Geopolitics

Victims of Beslan Terror Still Search For Comfort, Wait For Answers

On the first day of school in Sept 2004, after terrorists took hundreds of children and parents hostage in Russia's Northern Caucasus region, a bloodbath ensued. Questions and scars linger.

Russian schoolboys standing where the Beslan hostage crisis took placeon Sept.1, 2004
Russian schoolboys standing where the Beslan hostage crisis took placeon Sept.1, 2004
Zaur Farniev and Lana Parastaeva

BESLAN — Along the road that once connected the North and South Caucasus stands Holy Alanskii, the only functioning convent in North Ossetia.

The original structure was first built sometime before the Russian Revolution, but had been completely abandoned in 2004 when the current nuns moved in. Now there is a stone fence and a whole complex behind it: a church, living quarters for the nuns, a house for pilgrims and a rehabilitation center.

It is the rehabilitation center that has brought us here — the only one of its kind in all of Russia, built to care for children who have been in wars or other conflicts. And it was opened in 2005 specifically for the children who were held hostage in the bloody Beslan standoff of September 2004.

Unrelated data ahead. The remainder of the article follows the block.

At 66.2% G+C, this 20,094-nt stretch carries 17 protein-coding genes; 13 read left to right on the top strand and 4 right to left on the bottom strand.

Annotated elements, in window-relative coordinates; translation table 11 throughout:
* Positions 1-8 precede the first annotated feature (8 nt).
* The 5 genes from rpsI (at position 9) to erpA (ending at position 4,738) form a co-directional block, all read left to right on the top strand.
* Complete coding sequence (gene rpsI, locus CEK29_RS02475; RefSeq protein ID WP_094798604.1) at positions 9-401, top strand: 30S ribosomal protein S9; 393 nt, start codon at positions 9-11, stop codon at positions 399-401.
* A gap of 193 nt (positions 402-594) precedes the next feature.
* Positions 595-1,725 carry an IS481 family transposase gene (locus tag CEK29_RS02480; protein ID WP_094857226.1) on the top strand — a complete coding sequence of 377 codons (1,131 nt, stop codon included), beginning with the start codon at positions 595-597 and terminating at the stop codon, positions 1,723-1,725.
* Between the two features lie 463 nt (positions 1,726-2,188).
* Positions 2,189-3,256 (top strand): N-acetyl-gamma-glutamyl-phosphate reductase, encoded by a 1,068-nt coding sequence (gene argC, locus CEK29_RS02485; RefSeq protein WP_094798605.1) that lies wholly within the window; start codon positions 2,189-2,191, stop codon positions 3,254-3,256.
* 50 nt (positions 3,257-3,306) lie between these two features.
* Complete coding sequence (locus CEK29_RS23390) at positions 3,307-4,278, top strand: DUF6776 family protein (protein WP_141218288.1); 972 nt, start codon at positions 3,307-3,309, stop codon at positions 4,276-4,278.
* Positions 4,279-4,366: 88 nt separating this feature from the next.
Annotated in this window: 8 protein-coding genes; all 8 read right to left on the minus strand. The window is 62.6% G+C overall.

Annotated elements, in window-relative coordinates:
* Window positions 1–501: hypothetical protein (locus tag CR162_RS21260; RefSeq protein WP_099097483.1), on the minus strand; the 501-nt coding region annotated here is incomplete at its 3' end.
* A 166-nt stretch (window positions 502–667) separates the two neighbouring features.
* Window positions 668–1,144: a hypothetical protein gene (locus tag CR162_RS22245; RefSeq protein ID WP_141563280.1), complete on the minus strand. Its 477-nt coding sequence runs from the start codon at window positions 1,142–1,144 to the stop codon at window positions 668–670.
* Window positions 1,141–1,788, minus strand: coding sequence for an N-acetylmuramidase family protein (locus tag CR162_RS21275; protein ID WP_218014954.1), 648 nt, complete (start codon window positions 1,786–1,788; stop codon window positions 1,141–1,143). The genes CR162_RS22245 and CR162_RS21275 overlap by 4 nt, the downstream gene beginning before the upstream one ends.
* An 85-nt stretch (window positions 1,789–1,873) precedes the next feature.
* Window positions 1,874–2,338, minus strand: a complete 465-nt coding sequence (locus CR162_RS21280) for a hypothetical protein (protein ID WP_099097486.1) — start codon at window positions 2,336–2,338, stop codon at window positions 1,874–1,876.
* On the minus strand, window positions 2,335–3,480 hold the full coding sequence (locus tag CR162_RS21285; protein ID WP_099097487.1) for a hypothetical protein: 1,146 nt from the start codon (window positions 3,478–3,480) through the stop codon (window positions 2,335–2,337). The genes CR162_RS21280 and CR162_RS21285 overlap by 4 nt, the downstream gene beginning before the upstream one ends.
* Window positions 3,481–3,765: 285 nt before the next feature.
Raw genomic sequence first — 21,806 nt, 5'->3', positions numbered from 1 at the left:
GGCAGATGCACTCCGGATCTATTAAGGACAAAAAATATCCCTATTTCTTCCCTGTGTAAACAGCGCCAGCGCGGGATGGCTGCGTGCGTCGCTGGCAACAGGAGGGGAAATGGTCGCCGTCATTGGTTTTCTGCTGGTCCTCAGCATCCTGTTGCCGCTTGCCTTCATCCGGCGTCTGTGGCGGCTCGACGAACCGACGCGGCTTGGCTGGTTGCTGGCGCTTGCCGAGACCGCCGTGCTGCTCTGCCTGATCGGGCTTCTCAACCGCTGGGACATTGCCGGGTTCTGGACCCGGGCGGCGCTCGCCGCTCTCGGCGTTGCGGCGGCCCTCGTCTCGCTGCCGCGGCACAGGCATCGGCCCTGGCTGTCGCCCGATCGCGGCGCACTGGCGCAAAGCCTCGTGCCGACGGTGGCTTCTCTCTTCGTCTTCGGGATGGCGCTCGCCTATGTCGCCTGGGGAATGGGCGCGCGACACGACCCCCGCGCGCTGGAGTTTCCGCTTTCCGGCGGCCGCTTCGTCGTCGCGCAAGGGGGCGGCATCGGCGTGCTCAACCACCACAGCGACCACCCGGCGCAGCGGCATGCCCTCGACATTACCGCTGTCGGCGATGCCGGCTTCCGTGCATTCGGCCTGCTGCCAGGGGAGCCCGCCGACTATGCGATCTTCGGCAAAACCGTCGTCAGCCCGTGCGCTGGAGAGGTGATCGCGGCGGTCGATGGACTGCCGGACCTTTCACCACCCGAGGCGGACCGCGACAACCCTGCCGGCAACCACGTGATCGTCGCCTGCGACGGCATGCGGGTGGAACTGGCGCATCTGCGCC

In the dramatic siege, 1,100 people, including 777 children, were held hostage for three days by Chechen terrorists. In the end, the tragic toll included at least 380 people killed, partially as a result of the use of heavy artillery and tanks by the Russian military in their assault during the third day of the standoff.

After the subsequent war between Georgia and Russia in South Ossetia in August 2008, children affected by those hostilities were also brought to the convent for rehabilitation. The director of the rehabilitation center says that since opening in 2005, it has helped more than 3,000 children.

But its original purpose, caring for the children who survived three terrifying days in Beslan, is still an ongoing mission here. Nuns say, even now, nine years later, the survivors of the standoff are afraid to leave their homes, wont’ talk with strangers, cry at night, cut themselves off from the world, and some have taken on aggressive behavior.

One girl named Maria, now a teenager, still comes to the rehabilitation center regularly. After the hostage crisis, she would refuse to leave her mother’s side for even a minute, and would not go to school. During Maria’s visits now to the convent, her mother still calls several times a day to ensure that her daughter feels safe.